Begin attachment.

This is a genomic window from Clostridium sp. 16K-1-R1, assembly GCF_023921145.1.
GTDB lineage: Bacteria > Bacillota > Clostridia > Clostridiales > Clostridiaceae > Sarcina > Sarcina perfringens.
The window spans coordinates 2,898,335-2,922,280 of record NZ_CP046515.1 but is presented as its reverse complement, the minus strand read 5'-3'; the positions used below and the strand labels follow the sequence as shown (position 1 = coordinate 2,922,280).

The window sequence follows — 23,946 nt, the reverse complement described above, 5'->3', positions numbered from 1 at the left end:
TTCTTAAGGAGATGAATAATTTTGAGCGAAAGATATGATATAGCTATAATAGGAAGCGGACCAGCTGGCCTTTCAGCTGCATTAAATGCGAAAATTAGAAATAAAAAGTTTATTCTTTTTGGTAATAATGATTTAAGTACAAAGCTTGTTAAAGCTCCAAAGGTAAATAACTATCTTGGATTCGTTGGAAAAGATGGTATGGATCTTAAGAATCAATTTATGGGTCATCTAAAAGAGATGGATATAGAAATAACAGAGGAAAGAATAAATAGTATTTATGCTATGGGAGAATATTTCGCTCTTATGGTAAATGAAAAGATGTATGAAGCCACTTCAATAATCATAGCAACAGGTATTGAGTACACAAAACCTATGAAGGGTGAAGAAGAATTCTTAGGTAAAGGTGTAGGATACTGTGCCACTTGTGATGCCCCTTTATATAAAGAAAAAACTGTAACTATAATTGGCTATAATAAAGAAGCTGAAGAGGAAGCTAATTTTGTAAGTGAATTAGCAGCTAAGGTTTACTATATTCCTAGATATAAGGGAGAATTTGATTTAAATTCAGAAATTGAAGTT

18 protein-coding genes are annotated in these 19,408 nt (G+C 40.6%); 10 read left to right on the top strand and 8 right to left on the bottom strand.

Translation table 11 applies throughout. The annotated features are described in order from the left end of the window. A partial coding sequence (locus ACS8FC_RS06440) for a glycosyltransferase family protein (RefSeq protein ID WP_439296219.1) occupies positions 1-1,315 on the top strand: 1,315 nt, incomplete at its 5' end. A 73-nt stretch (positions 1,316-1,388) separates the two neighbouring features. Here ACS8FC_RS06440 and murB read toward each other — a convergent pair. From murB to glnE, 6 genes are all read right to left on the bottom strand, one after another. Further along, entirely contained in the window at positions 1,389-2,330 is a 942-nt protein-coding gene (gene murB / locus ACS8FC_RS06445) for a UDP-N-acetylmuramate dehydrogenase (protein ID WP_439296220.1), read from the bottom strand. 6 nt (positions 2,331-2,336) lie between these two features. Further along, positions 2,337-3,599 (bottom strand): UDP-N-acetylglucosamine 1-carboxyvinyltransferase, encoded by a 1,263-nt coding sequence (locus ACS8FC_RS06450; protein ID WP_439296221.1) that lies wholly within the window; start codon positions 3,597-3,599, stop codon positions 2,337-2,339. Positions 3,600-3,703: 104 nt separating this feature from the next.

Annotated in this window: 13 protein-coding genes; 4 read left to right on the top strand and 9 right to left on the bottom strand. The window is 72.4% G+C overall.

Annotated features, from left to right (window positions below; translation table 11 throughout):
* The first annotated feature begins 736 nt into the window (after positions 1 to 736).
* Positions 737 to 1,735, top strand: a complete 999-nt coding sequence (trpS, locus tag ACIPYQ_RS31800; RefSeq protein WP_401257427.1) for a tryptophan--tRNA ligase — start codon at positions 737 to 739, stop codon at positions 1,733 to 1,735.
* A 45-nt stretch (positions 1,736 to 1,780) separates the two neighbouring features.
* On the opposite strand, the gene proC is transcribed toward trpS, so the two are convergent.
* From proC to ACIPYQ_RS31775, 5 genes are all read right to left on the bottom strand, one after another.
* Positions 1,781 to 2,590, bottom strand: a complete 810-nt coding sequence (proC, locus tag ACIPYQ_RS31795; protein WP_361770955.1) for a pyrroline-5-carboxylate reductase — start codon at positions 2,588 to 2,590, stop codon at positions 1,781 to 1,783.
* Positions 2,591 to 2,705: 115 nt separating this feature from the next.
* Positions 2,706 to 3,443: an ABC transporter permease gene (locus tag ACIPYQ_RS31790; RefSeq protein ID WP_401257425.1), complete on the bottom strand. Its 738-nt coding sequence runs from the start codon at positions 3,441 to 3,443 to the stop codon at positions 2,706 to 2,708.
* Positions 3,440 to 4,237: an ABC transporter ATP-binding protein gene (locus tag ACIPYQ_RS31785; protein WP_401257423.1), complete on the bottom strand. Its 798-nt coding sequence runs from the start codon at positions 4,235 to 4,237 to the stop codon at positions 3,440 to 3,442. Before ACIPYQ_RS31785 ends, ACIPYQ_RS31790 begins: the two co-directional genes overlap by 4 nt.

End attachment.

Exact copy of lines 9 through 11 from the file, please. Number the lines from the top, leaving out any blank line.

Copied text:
Annotated features, from left to right (window positions below; translation table 11 throughout):
* The first annotated feature begins 736 nt into the window (after positions 1 to 736).
* Positions 737 to 1,735, top strand: a complete 999-nt coding sequence (trpS, locus tag ACIPYQ_RS31800; RefSeq protein WP_401257427.1) for a tryptophan--tRNA ligase — start codon at positions 737 to 739, stop codon at positions 1,733 to 1,735.